Semari provided a reporter with copies of Dottore’s invoices in the public file.

After a demotion and pay cut, Simari retained the Chandra Law Firm, which specializes in civil rights cases. In anticipation of a lawsuit, Chandra Law attorneys earlier this month requested copies of court policies, emails, pay records and other documents to better understand why Semary was demoted after The Marshall Project – Cleveland ran a story about Celebrezze.

“This should also include any documents reflecting the reason for Ms. Simari’s job change on or on the day the Marshall Project published an article on Judge Celebrezi,” attorney Subodh Chandra wrote in the court application.

“If Ms. Semari did something wrong that would merit negative action against her, we would expect to receive records documenting this.”

Earlier this summer, the Marshall-Cleveland Project reported that the amount of work Celebrease provided to Dottore raises questions about whether the judge usurped the case allocation policy to push lucrative cases to her friend.

The Marshall-Cleveland Project noted that court rules It states: “When it is necessary to reassign a case already assigned to a judge by reason of recusal, the administrative judge shall reassign the judge, at random, and record the reassignment in the roll of claims.”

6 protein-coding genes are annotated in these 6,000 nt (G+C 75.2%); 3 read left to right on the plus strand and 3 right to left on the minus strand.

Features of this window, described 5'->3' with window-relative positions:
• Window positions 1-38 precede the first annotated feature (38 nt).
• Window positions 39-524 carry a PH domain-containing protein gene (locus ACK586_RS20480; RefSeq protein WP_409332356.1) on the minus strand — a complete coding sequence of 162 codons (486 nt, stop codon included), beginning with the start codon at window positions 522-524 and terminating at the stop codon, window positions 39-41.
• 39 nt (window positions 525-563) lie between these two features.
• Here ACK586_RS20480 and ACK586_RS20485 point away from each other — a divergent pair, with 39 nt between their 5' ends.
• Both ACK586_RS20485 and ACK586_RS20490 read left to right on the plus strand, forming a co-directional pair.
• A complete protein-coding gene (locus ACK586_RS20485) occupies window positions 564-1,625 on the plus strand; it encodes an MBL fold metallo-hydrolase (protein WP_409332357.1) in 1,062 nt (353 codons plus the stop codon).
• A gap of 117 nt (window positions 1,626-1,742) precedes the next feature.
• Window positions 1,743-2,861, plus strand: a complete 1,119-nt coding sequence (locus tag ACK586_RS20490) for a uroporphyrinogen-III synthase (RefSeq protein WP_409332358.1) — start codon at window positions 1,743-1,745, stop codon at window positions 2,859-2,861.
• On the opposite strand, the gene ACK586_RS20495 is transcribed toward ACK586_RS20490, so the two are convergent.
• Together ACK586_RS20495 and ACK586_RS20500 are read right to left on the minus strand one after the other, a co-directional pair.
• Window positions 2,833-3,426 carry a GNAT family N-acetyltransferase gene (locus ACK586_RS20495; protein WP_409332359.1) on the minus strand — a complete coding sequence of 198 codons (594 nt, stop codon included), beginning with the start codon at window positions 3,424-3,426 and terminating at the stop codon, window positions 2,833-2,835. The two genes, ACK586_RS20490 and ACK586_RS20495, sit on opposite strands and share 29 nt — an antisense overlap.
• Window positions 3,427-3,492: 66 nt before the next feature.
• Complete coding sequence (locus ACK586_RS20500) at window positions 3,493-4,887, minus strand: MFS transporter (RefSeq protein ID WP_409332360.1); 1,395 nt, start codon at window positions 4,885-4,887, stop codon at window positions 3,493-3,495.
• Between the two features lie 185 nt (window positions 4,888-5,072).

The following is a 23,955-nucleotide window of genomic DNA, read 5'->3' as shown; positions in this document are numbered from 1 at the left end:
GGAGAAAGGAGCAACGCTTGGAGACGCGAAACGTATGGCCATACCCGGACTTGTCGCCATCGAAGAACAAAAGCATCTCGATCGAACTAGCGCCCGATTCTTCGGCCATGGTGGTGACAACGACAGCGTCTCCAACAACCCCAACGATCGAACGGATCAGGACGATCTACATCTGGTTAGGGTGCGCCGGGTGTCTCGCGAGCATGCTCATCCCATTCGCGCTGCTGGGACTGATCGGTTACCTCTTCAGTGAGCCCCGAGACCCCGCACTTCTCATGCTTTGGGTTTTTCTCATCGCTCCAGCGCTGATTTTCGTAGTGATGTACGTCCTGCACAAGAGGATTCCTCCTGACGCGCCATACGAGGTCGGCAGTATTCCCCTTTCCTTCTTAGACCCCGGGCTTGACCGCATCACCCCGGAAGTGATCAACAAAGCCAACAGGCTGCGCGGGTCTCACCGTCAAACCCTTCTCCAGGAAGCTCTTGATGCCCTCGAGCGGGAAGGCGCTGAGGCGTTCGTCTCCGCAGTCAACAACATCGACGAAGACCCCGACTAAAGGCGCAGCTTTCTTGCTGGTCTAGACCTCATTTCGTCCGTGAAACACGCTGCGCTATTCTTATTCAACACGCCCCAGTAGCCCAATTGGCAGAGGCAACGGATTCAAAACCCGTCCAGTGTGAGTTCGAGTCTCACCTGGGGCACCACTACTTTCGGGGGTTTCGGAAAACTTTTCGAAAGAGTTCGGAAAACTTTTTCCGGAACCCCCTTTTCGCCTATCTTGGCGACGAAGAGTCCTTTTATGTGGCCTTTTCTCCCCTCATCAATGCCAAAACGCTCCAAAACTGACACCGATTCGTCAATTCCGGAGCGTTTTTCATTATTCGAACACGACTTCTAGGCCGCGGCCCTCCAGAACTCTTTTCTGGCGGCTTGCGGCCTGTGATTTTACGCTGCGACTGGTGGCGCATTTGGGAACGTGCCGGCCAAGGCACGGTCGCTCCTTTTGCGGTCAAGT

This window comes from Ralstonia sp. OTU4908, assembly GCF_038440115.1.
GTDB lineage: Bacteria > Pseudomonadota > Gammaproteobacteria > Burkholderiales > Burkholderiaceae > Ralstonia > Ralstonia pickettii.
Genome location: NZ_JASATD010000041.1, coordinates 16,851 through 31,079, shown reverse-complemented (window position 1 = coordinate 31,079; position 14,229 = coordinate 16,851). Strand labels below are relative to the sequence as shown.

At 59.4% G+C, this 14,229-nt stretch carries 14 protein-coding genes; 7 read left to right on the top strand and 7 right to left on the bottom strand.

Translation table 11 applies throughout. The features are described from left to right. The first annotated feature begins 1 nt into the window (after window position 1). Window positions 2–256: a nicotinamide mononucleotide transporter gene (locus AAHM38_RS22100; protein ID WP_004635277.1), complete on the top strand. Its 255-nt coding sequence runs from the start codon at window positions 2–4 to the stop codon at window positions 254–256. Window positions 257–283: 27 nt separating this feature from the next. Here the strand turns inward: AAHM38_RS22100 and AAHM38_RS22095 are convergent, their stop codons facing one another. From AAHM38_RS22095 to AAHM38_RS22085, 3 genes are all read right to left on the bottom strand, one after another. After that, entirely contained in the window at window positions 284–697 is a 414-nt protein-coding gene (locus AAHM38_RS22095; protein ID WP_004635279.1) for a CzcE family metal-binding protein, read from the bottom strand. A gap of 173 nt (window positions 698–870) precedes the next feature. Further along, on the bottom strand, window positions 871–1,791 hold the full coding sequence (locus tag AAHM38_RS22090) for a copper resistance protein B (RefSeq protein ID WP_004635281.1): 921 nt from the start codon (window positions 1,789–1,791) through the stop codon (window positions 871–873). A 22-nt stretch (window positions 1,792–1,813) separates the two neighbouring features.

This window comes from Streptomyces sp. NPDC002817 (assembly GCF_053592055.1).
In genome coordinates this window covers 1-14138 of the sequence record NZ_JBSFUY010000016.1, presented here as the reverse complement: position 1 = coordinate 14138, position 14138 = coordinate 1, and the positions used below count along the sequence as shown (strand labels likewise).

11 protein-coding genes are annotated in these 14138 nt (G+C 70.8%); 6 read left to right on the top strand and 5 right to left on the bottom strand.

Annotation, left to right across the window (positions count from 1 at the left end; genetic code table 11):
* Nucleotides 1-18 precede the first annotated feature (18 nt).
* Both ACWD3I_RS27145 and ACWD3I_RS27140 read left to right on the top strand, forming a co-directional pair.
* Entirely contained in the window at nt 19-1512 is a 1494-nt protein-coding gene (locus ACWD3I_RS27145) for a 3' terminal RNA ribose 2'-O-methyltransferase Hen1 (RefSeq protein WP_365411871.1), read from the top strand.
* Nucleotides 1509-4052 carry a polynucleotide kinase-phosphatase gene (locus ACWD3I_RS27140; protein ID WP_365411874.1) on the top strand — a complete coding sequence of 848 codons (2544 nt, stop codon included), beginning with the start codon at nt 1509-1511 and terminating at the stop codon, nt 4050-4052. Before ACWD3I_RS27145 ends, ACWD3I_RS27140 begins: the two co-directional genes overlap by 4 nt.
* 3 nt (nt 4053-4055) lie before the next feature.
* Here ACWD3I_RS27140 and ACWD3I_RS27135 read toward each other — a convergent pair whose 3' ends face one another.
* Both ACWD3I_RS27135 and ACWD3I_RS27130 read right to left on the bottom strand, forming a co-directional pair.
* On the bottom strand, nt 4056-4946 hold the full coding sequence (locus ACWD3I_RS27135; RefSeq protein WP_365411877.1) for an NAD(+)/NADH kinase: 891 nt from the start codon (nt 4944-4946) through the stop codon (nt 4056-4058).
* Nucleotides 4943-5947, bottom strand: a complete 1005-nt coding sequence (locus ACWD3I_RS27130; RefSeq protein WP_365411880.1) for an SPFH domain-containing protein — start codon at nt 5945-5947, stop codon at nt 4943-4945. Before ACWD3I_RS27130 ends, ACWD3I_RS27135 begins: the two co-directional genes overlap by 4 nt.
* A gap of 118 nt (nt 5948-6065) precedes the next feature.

Related: New bias complaints continue targeting senior Cuyahoga County judges

In addition, three other Court justices have told the Marshall-Cleveland Project that they have done so I have never seen the necessity of appointing receivers in cases of divorce.

In complex divorce cases, judges can appoint receivers—often charging couples thousands of dollars—to act as neutral parties to control marital assets, including real estate, cash, and businesses. The recipients have sole authority to manage the business and assets at their discretion throughout the litigation period.

Kennedy temporarily removed Celebreze from Jardine’s divorce case on May 18 after Jardine’s attorneys filed an affidavit disqualifying her from the case.

Celebrease has known Mark Duttori most of her life. Duttori has served as a courtroom receiver, along with many other district judges, on numerous occasions. He also served as campaign treasurer when she successfully ran for judgeship in 2008. Her campaign headquarters are listed under his business address.

Government watchdogs have suggested that the close relationship raises questions about Transparency in the Celebrate courtroom and whether to rule impartially on cases involving Duttori and his company.

Kennedy’s ruling marks at least the second time since 2009 that Celebrezze has been removed from a divorce case in which Dottore was named receiver.

Celebrate made headlines that year after the Ohio Supreme Court ordered its removal from a divorce case involving Mark Strauss, a wealthy real estate developer. Dottore was also the receiver in the case and was cited as the reason for Celebrezze’s disqualification. The Plain Dealer reported in May 2009.

This article was published in partnership with Marshall ProjectA nonprofit news organization covering the American criminal justice system.